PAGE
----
Tri-Tip: A Favorite Cut of Beef
What's your favorite cut of beef to grill? My favorite is the triangle-shaped "tri-tip", from the bottom sirloin. It's also called a "Santa Maria steak" because Santa Maria, California is where it first became popular.
Typically tri-tip is rubbed first with a mixture of salt, black pepper, and garlic salt, and then whatever other seasonings you want, and then barbecued over red oak wood.
How To Cook Tri-Tip
I love the cut because it's just a fat, juicy steak that cooks up beautifully on the grill, as detailed in the method below. You can marinate it, or use a classic Santa Maria rub. In this recipe, we are starting with the basic rub and added some herbs and a little cayenne.
Some recipes will have you cut the layer of fat off the roast, I prefer to keep it on, and bathe the steak in the juiciness of fat as it cooks on the grill.
If You Can't Find Tri-Tip
Now, the only problem with tri-tip is that it can be hard to find outside of California, though I understand Costco does carry it. If you can't find it, you can still use this approach and the Santa Maria rub with a thick (look for a two-inch thick or greater) well-marbled sirloin steak or London broil.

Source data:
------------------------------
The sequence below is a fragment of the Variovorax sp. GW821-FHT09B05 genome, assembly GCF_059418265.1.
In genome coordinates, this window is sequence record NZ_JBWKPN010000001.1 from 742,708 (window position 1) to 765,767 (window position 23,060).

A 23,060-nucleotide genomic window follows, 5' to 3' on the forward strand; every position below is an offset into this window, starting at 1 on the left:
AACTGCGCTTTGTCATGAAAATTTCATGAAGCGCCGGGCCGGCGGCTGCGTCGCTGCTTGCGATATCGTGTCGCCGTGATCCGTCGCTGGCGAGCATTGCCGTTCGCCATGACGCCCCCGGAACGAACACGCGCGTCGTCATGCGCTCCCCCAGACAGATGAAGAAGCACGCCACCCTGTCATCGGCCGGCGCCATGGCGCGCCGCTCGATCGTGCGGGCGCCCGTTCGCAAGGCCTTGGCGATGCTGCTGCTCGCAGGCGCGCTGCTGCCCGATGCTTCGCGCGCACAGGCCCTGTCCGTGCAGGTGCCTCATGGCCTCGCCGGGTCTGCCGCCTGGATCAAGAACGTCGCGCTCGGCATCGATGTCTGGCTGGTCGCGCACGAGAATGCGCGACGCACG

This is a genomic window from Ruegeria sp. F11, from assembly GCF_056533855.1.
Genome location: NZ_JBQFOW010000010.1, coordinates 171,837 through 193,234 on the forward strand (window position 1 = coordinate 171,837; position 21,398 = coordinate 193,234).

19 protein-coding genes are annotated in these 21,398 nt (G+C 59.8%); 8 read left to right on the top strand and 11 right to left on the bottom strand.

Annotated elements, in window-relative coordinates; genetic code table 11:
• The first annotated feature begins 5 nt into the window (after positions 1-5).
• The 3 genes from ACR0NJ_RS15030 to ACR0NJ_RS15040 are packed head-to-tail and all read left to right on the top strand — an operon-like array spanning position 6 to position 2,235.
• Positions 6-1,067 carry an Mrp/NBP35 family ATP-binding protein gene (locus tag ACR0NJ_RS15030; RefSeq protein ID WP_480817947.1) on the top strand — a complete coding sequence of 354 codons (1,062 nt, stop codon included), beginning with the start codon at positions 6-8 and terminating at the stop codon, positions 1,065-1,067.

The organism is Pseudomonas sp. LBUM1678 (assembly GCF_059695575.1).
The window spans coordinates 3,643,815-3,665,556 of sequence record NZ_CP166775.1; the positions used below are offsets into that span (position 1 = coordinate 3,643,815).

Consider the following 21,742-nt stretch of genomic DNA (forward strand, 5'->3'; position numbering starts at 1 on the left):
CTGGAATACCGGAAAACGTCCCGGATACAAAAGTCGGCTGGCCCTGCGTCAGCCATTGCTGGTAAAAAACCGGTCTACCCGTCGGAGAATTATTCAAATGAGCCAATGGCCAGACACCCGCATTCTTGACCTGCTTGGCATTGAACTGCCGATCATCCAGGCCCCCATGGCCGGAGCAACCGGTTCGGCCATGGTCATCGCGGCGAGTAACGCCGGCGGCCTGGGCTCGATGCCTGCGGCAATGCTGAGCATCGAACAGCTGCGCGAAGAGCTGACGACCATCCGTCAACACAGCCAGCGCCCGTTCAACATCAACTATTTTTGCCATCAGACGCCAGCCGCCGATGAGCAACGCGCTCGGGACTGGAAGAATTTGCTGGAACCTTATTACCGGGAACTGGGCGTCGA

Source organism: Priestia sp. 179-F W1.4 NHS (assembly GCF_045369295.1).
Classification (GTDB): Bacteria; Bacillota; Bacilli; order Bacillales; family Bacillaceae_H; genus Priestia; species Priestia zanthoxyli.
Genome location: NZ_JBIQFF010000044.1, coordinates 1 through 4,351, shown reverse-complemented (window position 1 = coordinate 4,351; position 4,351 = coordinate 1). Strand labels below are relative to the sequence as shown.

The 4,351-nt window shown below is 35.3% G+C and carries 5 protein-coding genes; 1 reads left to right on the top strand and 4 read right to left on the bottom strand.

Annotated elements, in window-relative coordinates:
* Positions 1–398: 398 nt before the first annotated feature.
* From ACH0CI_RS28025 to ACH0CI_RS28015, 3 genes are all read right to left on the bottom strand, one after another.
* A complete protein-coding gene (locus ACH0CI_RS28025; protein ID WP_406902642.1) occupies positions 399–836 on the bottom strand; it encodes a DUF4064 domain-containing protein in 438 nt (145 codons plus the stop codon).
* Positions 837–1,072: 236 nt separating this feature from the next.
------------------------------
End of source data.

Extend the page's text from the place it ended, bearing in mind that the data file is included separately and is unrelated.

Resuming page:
Watch This Santa Maria Tri Tip Recipe
How To Grill Tri-Tip Steak
Follow these tips to get the best results when cooking your steak.
- Season it in advance to give the seasoning time to penetrate the meat and enhance its flavor.
- Let it come to room temperature before cooking for more even doneness.
- While searing the tri-tip on the grill, watch it carefully. As the meat's fat heats up, it can drip down and cause flare-ups. Keep moving the tri-tip away from the flame if flare-ups occur.
- Use a meat thermometer to check for your desired level of doneness (120°F for a rare, 130°F for medium-rare and 140°F for medium).
- Rest the meat 5 to 10 minutes after cooking to allow the juices to redistribute.
How To Cut Tri-Tip Steak
It's best to slice tri-tip thinly against the grain, which shortens the muscle fibers and makes them easier to chew. Heads up: tri-tip actually has two different grain directions which intersect near the top point of the "triangle."
No Grill? How To Make Tri-Tip in the Oven
To prepare tri-tip in the oven, start in the same way as you would with the grilling method—assemble your seasoning rub, massage it into the roast, and allow the seasoned meat to come to room temperature. Rub softened butter all over the meat and sear it in a cast-iron or carbon-steel pan on the stovetop. Finish the roast in a 350°F oven for 20 minutes or longer, until the internal temperature is 120°F for a rare roast, 130°F for medium-rare and 140°F for medium.
For a delicious oven-roasted tri-tip recipe, try our Marinated Tri-Tip Roast with Mushrooms and Garlic.
Make it a Meal: Sides That Pair Well with Tri-Tip Steak
- Oven-Baked Sweet Potato Fries
- Creamy Green Beans and Mushrooms
- Avocado Beet Salad with Citrus Vinaigrette
- Grilled Corn on the Cob
- Farmers' Market Salad with Peaches, Goat Cheese, and Basil
Santa Maria Style Tri-Tip